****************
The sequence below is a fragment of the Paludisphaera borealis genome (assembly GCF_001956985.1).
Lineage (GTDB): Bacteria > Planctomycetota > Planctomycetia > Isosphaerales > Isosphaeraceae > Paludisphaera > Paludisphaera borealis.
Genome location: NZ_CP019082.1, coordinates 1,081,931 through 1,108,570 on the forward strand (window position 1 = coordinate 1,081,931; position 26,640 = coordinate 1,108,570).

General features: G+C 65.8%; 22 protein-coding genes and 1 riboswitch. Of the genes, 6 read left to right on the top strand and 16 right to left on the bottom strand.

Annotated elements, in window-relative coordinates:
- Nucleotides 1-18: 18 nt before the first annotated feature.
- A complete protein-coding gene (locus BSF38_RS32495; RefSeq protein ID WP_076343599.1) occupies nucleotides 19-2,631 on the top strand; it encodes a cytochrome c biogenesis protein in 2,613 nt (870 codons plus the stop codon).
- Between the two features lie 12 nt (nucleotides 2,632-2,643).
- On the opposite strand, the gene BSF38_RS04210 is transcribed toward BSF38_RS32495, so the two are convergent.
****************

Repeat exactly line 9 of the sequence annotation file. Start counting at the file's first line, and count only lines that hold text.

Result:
- On the opposite strand, the gene BSF38_RS04210 is transcribed toward BSF38_RS32495, so the two are convergent.